• I was again impressed in my conversation with Kootenay head coach James Patrick. He reminds me a bit of Ryan Huska. Patrick is as engaging off the record as he is when a mic is put in front of his face. 
  • Speaking of engaging, I always like talking to Hurricanes GM Peter Anholt. There is just something about him. Is it his straight forward approach? Yet, he is also personable in any encounter I've had with him. He has a certain intensity about him too. It's weird, but I really like him. I think he is a great hockey mind. Need proof? Look at the trades he makes. All are calculated. Not without risk, all deals have a chance to backfire, but Anholt has the walnuts to pull the trigger. I admire that courage. I also think his interviewing skills are off the charts. 
  • Will the Kootenay Ice be moving at season end? My guess is yes. I believe I've called my last game in a building where so many classic games went down. The rivalry between the Rockets and Ice from 2000 until 2005 were nothing short of amazing. Both franchises had terrific teams and the players that battled on the ice were world class. Who can forget Shea Weber crushing Nigel Dawes at centre ice at Prospera Place in one of several sensational playoff battles. I remember the hit followed by the late Ed Chynoweth, situated in the press box, jumping out of his seat, stomping over towards Rockets GM Bruce Hamilton and the two getting into a shouting match. Oh, emotions ran high back then. That's the reason those playoff battles were so intense and memorable.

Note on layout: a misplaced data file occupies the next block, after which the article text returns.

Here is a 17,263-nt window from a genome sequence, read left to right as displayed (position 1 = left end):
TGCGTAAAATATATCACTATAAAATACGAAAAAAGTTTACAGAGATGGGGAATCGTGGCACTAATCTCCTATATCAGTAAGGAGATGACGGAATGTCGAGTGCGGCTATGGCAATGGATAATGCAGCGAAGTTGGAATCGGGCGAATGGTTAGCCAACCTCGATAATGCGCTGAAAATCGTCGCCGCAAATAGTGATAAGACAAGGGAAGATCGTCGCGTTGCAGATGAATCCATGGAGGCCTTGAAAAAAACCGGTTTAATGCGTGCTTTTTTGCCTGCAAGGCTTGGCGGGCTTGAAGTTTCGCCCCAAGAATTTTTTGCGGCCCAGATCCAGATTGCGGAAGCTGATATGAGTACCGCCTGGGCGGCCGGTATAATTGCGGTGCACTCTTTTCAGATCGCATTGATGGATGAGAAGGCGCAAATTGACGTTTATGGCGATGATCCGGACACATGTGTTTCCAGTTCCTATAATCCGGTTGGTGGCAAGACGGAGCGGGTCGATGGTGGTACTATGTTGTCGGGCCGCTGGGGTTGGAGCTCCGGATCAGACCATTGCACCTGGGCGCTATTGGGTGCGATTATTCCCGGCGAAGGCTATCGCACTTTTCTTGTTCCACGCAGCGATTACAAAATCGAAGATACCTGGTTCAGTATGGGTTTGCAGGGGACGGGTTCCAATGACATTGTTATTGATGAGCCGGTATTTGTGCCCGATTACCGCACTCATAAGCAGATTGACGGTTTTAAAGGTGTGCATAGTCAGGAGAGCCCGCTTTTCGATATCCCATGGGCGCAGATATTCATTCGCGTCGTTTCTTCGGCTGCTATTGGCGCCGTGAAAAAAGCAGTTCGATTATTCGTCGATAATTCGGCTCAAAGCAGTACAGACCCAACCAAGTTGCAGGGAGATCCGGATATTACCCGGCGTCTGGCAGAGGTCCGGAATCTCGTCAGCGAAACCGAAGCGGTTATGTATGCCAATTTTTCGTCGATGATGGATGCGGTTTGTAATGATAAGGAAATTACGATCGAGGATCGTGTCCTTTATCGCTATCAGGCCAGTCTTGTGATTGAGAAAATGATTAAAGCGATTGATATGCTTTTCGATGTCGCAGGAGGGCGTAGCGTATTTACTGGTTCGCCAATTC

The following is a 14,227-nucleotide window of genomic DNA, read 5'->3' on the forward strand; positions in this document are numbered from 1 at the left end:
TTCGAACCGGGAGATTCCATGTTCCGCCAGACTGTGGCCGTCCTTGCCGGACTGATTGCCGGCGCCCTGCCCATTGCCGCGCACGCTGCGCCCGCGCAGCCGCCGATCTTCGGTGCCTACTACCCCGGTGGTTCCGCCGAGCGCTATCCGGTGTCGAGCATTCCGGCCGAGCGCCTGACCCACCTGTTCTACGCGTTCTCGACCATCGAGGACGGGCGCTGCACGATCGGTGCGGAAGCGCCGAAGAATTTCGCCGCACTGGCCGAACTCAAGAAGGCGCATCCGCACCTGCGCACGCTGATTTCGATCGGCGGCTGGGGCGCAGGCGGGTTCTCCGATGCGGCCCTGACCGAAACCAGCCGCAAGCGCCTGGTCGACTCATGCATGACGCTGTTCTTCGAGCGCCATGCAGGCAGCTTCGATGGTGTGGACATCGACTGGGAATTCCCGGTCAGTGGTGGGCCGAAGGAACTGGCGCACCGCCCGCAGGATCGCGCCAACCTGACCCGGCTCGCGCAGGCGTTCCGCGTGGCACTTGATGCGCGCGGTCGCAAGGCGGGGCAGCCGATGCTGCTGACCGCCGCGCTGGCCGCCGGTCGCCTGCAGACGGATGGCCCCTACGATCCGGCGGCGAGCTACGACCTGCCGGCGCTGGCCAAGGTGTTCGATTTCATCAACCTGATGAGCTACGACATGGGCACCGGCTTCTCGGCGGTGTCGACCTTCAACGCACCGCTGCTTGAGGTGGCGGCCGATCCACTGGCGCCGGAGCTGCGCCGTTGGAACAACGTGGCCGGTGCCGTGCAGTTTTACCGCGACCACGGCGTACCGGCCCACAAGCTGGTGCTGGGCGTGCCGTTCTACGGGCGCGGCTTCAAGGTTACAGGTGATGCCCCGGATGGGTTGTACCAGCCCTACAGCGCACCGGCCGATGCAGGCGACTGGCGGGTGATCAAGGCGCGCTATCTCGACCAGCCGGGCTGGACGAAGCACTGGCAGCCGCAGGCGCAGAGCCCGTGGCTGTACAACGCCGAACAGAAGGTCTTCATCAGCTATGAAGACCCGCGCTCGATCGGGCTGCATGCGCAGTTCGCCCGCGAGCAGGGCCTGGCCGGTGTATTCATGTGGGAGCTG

• I haven't spoke much about my relationship with Adam Foote on this blog. What I can say is I really like him. He treats me very well. I am in awe at his work ethic, yet I am not surprised at the passion he brings to the rink or his will and want to win. Selfishly, I want Foote to be a good interview for you the fans and in my opinion he has delivered with insightful comments. The other day I wanted to interview him before the game and I joked that, 'the darn media are always getting in his way of his pre-game preparations'. Adam Foote gets it. It is part of the gig to make time for the media and to answer questions, not only the home broadcaster but the visiting media too. Hey, we all must remember we are in the entertainment business.
  • The Lethbridge Hurricanes are using a large screen, the width of the arena on the one end where they are able to electronically advertise to the paying public. What I like most about that screen, is it enables the score-clock video monitor to be used, primarily, for just the action on the ice and replays. The team can still sell ads on the screen at the one end without detracting from the game itself. Love it.
  • I could go on and on with other stories from the road, but I am boring you right? We will talk to you on the radio Friday (5;30 pm) from Calgary.